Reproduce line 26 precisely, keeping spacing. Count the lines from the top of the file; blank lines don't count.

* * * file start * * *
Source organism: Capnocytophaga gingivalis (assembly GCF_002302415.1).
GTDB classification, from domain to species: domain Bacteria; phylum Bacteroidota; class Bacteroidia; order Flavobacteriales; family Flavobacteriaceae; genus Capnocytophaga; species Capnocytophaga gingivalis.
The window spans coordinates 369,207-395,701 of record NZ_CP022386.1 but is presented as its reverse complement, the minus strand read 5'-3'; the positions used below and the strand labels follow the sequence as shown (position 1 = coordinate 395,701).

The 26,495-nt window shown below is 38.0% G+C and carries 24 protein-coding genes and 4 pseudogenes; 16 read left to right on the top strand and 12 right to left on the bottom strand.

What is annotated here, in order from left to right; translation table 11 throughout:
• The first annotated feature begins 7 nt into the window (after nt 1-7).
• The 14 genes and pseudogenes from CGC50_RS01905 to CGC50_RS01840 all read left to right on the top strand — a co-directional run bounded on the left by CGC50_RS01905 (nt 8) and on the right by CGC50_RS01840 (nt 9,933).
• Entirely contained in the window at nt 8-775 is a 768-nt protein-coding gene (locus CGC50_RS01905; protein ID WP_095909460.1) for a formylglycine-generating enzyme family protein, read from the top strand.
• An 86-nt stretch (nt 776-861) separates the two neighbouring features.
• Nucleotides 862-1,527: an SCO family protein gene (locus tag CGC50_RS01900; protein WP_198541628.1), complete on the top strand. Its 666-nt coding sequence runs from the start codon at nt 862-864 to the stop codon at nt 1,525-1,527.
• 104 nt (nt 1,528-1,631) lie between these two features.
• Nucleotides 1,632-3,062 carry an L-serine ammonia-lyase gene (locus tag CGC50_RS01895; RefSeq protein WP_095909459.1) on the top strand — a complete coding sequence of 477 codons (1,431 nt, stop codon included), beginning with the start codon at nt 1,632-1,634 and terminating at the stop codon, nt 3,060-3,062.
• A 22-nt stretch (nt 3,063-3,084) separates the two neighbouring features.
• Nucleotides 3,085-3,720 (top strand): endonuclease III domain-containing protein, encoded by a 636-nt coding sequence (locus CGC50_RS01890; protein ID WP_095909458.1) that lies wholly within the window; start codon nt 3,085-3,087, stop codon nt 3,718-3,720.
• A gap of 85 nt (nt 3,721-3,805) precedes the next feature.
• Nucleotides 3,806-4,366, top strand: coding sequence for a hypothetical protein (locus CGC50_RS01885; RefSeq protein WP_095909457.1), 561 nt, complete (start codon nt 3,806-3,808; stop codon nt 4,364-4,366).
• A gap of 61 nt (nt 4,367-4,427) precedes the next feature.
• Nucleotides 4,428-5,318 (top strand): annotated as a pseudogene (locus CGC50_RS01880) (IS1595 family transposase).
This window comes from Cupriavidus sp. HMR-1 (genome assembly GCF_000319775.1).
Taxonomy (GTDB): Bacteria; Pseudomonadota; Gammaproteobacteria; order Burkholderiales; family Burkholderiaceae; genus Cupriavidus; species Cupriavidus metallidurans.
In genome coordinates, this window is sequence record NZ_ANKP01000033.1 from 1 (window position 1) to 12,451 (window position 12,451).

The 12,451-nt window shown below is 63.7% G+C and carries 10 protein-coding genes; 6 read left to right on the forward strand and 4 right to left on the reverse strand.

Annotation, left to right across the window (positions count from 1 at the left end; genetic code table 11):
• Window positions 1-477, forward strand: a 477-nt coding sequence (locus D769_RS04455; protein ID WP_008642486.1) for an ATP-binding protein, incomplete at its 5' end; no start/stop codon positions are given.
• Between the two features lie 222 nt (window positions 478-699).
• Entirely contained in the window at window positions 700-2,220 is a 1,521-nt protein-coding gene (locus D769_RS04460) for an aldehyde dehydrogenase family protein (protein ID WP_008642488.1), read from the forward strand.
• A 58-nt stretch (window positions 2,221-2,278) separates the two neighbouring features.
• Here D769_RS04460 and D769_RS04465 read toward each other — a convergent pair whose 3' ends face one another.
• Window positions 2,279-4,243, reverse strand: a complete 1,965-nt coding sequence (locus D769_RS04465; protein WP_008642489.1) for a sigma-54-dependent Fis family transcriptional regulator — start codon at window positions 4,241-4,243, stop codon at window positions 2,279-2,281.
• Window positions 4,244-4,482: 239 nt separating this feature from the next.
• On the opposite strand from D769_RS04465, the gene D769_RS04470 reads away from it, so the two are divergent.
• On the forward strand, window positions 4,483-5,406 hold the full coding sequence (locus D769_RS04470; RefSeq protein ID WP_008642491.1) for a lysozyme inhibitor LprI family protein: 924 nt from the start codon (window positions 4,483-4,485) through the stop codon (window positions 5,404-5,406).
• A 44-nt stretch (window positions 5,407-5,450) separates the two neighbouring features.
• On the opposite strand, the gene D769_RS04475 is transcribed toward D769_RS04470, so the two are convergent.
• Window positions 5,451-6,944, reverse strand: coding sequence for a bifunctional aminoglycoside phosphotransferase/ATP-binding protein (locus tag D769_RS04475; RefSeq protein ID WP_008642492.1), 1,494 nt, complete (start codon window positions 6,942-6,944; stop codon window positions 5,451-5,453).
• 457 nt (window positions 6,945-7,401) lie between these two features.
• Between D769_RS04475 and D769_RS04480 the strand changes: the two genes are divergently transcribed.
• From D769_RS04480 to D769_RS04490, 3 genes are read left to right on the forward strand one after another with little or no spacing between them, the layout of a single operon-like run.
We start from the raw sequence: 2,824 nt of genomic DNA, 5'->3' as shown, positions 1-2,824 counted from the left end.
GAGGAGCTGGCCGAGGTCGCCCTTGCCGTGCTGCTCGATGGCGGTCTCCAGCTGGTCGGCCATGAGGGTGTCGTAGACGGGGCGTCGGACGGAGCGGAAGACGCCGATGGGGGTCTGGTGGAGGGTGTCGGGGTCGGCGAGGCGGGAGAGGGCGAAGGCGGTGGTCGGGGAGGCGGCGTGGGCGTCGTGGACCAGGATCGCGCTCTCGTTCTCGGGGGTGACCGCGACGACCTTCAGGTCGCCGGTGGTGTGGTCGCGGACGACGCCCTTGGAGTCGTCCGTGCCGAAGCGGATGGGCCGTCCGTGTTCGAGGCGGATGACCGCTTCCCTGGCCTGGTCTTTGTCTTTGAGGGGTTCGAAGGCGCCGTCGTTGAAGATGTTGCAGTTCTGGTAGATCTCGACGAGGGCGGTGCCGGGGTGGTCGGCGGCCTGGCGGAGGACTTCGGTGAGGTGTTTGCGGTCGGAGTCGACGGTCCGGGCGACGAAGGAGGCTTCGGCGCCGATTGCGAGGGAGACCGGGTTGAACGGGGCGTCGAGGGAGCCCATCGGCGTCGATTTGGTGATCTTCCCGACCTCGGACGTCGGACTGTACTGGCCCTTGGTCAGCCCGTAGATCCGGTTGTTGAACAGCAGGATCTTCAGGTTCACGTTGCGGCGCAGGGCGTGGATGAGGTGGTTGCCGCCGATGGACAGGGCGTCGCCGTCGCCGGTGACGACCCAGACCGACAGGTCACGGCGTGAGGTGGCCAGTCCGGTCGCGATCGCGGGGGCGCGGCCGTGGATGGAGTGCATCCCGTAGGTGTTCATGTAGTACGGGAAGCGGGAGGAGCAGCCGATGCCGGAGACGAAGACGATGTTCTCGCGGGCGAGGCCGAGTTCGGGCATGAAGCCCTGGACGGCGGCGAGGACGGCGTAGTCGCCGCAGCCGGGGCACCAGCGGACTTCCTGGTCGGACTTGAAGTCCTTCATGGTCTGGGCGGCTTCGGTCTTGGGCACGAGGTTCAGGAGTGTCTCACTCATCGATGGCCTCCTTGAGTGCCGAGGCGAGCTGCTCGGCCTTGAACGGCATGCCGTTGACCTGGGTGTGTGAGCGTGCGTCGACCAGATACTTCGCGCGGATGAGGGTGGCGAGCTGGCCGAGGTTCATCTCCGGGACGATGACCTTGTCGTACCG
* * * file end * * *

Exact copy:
• Entirely contained in the window at window positions 700-2,220 is a 1,521-nt protein-coding gene (locus D769_RS04460) for an aldehyde dehydrogenase family protein (protein ID WP_008642488.1), read from the forward strand.